Easing Our Children’s Transition to School

It can be so hard to separate from our children sometimes! Particularly if they cry, seem anxious, or strongly object. How can we prepare our children (and ourselves) for a successful transition? Janet responds to emails from two different families struggling with goodbyes at school drop-off and offers recommendations for a helpful and respectful approach to handling all transitions and separations.

Transcript of “Easing Our Children’s Transition to School”

Hi, this is Janet Lansbury. Welcome to Unruffled.

Today, I’m going to be addressing a couple of notes that I received about children going away to school for the first time or the first time of the year and the difficulties that parents are having with separation. Hopefully, I’m going to provide some answers as to how to ease this issue and help children to transition into these new challenging experiences.

Okay, so first I actually just want to give you some bullet points for the advice that I’m going to offer here. And then I will get into more detail with the individual notes that I received. So here are my basic recommendations for transitioning into school.

1) Number one: Find a program that you can feel confident in because unfortunately, our confidence level will always set the tone. Our children can’t be the ones to reassure us that this is the right place for them. It really has to start with us. So, I would make the best choice you possibly can for your situation and your child, knowing your child as you do. And then make that decision for yourself that you’re going to proceed with confidence and trust in what you’ve chosen.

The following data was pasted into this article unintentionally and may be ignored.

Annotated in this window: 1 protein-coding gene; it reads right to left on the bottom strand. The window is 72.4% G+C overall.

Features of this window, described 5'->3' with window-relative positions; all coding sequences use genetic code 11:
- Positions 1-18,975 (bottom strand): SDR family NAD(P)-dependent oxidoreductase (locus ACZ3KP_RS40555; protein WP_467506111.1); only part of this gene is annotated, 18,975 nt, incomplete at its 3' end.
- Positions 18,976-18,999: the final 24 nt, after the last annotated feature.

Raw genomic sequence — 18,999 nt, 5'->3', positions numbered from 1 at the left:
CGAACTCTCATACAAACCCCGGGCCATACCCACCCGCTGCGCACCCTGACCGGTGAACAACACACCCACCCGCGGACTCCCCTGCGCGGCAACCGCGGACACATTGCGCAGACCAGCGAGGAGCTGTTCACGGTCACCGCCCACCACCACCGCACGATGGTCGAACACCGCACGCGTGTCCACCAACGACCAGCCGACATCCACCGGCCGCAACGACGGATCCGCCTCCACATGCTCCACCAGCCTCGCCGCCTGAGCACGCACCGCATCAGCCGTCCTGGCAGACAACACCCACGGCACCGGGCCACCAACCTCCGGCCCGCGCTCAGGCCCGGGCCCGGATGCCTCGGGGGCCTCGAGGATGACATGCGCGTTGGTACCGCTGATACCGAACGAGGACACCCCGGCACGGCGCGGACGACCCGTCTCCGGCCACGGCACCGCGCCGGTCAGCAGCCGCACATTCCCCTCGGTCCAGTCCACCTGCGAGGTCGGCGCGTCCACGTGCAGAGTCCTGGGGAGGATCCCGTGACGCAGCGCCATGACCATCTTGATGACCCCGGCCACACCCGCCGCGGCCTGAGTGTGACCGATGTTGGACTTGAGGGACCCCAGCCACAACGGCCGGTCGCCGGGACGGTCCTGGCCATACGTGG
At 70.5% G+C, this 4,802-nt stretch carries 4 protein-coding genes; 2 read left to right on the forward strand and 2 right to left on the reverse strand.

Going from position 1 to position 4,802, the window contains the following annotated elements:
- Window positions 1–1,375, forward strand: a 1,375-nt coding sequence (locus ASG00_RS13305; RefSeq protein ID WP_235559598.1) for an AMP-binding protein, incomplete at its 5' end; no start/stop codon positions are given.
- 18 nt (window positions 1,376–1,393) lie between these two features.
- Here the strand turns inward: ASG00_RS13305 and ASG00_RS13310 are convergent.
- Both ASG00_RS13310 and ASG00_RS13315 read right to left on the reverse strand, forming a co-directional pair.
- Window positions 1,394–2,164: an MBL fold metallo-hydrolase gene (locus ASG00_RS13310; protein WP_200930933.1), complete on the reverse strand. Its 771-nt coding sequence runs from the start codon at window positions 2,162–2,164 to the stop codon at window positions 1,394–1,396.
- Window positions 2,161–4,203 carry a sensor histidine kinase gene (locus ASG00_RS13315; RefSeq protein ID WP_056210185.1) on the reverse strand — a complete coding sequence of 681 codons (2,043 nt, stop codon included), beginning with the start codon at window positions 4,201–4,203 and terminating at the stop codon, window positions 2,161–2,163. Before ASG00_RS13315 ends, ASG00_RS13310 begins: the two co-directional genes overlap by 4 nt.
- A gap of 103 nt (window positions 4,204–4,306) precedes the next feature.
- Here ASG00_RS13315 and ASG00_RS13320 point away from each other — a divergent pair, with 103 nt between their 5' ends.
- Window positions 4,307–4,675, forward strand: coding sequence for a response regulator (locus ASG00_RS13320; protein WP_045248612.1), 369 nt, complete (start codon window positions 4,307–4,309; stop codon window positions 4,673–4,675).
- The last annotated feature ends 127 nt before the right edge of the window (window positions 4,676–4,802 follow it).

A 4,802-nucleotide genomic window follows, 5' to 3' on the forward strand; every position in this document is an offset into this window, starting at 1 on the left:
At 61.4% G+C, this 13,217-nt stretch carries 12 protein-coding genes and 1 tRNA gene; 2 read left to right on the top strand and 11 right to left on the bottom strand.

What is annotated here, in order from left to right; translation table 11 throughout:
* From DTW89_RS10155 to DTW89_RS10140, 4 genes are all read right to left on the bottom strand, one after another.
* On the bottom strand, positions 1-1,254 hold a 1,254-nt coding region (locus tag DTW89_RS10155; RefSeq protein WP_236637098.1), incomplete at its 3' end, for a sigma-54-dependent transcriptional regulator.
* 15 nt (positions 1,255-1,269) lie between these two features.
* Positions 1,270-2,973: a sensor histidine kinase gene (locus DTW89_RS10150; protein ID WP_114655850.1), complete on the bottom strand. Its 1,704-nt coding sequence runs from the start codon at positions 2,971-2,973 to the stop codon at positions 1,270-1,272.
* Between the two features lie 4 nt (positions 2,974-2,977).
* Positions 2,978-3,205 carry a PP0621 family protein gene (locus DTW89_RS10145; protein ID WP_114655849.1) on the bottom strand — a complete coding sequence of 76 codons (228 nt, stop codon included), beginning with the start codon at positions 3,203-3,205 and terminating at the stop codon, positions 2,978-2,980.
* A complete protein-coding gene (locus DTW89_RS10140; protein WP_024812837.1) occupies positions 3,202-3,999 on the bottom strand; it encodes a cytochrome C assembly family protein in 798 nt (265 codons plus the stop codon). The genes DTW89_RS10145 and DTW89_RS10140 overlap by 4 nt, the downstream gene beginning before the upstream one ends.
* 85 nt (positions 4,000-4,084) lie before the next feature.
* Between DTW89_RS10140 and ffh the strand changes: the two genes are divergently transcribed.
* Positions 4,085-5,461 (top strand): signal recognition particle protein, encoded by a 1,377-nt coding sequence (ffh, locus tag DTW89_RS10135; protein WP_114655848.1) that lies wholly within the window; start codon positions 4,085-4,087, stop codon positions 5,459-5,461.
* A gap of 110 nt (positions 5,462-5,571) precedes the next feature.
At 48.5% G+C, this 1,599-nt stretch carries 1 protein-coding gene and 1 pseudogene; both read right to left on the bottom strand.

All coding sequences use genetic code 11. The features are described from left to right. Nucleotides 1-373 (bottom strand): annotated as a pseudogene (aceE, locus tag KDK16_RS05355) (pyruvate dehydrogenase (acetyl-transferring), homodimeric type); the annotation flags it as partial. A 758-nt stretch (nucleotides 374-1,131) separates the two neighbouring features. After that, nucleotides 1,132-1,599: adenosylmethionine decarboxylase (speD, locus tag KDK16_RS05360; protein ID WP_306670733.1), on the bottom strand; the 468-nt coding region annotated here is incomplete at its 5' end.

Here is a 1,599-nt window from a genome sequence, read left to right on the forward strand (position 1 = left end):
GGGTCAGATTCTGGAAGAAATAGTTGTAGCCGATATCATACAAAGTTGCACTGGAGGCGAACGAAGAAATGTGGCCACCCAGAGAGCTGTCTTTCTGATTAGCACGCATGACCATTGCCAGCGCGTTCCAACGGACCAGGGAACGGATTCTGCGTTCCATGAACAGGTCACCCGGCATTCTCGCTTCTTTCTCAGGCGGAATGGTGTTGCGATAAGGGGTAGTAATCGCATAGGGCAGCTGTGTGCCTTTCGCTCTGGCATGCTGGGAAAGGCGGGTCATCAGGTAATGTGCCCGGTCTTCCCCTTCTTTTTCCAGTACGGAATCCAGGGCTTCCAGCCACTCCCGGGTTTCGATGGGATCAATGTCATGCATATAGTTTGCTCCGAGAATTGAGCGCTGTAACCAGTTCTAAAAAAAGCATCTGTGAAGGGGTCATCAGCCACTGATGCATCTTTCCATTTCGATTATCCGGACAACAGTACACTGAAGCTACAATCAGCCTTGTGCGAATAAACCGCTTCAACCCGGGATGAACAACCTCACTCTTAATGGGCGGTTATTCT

2) The second recommendation I want to make is we want to prepare children, honestly, with as many specifics as possible. Specifics that we know about that program, what the day will be like, what drop-off will be like. And what we don’t want to do is whitewash the situation or try to build it up, pump it up for our child, really just sharing with them the facts and not trying to dictate how they’re going to feel about this situation.

3) And then the third basic recommendation I have is what you’ve heard from me before: welcome the feelings, whatever they are. As you’re talking to your child about this situation in the weeks or months before, maybe they do get to go visit this establishment or meet the teachers and they might have mixed feelings about that or maybe just negative feelings about it holding space for all of those feelings. Welcoming your child to share them with you is this counterintuitive way that actually helps them to feel better about the situation.

Here’s the first note I’ll be addressing:

Hello, Janet. Your work has helped me a lot with setting an empowering approach in educating my kids and I regret immensely I didn’t discover your articles and books earlier when my kids were babies. We’ve been living in England for a few years and my three-and-a-half-year-old daughter will start nursery next week. Sadly, she really seems not to be ready, although I’ve been trying to prepare her for this moment for the last two months. My husband tried to let her off at a Sunday school session once, but since then she’s never wanted to step into the Sunday school building. I couldn’t find any article on your blog that addresses specifically the problem of separation anxiety in preschoolers, which I’m desperate to try from a RIE point of view.